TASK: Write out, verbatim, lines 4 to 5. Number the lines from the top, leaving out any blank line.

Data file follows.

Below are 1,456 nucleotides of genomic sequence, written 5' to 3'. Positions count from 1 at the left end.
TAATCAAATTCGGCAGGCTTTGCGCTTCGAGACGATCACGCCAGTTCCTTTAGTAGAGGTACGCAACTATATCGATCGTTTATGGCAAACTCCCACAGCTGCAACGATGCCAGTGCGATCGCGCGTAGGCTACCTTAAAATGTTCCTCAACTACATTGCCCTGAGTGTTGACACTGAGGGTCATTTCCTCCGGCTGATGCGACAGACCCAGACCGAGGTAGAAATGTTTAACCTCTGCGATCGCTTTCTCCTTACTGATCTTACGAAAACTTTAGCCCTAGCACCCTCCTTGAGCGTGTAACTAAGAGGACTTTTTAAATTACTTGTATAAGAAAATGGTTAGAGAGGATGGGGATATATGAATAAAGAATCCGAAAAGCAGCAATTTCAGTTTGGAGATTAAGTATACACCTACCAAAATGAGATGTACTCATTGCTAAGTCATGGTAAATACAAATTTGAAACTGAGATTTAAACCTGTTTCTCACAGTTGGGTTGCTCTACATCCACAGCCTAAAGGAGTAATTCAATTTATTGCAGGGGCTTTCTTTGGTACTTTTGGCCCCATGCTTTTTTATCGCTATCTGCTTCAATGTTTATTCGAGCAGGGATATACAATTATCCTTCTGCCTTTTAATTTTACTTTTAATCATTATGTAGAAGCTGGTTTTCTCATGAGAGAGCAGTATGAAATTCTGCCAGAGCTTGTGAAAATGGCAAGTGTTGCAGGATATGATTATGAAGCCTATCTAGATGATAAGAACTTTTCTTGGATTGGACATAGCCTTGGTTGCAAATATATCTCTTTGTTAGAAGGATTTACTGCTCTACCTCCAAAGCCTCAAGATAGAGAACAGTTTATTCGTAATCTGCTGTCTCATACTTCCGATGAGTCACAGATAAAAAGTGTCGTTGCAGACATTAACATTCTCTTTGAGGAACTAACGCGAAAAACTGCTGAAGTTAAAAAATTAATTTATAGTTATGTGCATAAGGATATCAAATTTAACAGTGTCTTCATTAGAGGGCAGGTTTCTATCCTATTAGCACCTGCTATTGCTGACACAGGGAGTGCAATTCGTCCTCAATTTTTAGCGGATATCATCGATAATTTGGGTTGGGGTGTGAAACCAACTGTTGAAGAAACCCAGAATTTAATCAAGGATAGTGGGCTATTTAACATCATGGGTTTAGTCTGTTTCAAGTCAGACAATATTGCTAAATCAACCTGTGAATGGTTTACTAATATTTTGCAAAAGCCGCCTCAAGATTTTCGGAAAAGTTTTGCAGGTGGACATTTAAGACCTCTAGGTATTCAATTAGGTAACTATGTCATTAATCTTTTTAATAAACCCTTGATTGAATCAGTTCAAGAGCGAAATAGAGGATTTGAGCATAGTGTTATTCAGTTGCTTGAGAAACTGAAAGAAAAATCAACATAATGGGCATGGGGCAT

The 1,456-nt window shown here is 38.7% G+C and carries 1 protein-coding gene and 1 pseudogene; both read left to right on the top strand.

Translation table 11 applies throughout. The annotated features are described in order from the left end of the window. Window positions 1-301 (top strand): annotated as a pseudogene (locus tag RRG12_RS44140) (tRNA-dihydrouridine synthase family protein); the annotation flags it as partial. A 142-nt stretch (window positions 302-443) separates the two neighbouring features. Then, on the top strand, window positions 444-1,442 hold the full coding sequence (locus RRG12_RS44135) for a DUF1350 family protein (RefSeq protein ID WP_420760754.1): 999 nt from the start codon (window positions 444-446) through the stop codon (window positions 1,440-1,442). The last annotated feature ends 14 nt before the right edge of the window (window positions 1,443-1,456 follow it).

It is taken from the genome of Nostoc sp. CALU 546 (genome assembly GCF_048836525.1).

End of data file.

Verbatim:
Translation table 11 applies throughout. The annotated features are described in order from the left end of the window. Window positions 1-301 (top strand): annotated as a pseudogene (locus tag RRG12_RS44140) (tRNA-dihydrouridine synthase family protein); the annotation flags it as partial. A 142-nt stretch (window positions 302-443) separates the two neighbouring features. Then, on the top strand, window positions 444-1,442 hold the full coding sequence (locus RRG12_RS44135) for a DUF1350 family protein (RefSeq protein ID WP_420760754.1): 999 nt from the start codon (window positions 444-446) through the stop codon (window positions 1,440-1,442). The last annotated feature ends 14 nt before the right edge of the window (window positions 1,443-1,456 follow it).

It is taken from the genome of Nostoc sp. CALU 546 (genome assembly GCF_048836525.1).